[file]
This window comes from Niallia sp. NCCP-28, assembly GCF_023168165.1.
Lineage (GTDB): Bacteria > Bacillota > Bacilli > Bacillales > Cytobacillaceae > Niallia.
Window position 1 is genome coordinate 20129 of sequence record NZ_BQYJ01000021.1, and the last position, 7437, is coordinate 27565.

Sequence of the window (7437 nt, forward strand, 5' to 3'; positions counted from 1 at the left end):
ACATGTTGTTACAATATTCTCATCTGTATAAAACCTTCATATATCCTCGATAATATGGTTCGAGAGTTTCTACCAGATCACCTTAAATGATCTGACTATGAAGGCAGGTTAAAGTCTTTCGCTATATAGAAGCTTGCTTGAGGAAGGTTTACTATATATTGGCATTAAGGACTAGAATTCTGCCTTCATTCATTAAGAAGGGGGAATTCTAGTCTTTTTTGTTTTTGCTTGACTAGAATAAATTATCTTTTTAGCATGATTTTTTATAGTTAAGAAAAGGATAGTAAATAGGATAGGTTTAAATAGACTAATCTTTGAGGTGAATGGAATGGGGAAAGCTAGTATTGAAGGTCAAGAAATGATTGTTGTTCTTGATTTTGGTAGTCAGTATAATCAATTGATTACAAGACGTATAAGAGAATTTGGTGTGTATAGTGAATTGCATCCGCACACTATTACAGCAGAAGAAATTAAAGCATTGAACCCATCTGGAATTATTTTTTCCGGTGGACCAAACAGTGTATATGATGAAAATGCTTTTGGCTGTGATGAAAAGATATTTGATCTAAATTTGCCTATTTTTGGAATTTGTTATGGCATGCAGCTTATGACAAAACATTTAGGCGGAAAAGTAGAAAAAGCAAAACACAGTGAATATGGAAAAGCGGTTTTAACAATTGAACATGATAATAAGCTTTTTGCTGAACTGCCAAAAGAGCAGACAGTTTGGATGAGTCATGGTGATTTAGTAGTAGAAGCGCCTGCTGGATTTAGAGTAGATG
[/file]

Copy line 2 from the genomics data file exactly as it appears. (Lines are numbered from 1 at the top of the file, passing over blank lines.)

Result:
Lineage (GTDB): Bacteria > Bacillota > Bacilli > Bacillales > Cytobacillaceae > Niallia.